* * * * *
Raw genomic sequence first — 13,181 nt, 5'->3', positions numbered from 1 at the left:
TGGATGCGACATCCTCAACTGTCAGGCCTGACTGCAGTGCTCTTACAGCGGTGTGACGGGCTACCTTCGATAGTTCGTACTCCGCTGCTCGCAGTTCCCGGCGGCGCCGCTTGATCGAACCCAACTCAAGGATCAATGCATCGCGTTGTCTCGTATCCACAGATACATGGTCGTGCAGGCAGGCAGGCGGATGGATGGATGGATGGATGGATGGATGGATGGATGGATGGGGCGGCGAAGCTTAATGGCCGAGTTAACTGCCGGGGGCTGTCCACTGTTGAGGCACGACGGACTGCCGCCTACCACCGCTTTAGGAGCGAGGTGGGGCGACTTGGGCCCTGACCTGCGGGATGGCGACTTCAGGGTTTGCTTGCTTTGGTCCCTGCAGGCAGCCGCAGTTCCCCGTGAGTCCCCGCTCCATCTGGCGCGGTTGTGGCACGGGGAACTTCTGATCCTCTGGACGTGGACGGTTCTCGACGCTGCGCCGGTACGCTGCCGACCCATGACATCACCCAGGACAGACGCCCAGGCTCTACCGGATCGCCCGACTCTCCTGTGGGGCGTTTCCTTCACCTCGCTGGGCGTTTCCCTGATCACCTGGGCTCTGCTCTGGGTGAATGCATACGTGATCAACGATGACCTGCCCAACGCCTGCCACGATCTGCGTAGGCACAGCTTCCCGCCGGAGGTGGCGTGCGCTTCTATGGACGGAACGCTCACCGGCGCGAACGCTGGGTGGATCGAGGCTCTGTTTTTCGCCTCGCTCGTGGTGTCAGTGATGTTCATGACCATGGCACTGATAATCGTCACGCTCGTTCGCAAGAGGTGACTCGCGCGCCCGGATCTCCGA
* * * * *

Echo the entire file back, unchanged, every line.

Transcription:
Raw genomic sequence first — 13,181 nt, 5'->3', positions numbered from 1 at the left:
TGGATGCGACATCCTCAACTGTCAGGCCTGACTGCAGTGCTCTTACAGCGGTGTGACGGGCTACCTTCGATAGTTCGTACTCCGCTGCTCGCAGTTCCCGGCGGCGCCGCTTGATCGAACCCAACTCAAGGATCAATGCATCGCGTTGTCTCGTATCCACAGATACATGGTCGTGCAGGCAGGCAGGCGGATGGATGGATGGATGGATGGATGGATGGATGGATGGATGGGGCGGCGAAGCTTAATGGCCGAGTTAACTGCCGGGGGCTGTCCACTGTTGAGGCACGACGGACTGCCGCCTACCACCGCTTTAGGAGCGAGGTGGGGCGACTTGGGCCCTGACCTGCGGGATGGCGACTTCAGGGTTTGCTTGCTTTGGTCCCTGCAGGCAGCCGCAGTTCCCCGTGAGTCCCCGCTCCATCTGGCGCGGTTGTGGCACGGGGAACTTCTGATCCTCTGGACGTGGACGGTTCTCGACGCTGCGCCGGTACGCTGCCGACCCATGACATCACCCAGGACAGACGCCCAGGCTCTACCGGATCGCCCGACTCTCCTGTGGGGCGTTTCCTTCACCTCGCTGGGCGTTTCCCTGATCACCTGGGCTCTGCTCTGGGTGAATGCATACGTGATCAACGATGACCTGCCCAACGCCTGCCACGATCTGCGTAGGCACAGCTTCCCGCCGGAGGTGGCGTGCGCTTCTATGGACGGAACGCTCACCGGCGCGAACGCTGGGTGGATCGAGGCTCTGTTTTTCGCCTCGCTCGTGGTGTCAGTGATGTTCATGACCATGGCACTGATAATCGTCACGCTCGTTCGCAAGAGGTGACTCGCGCGCCCGGATCTCCGA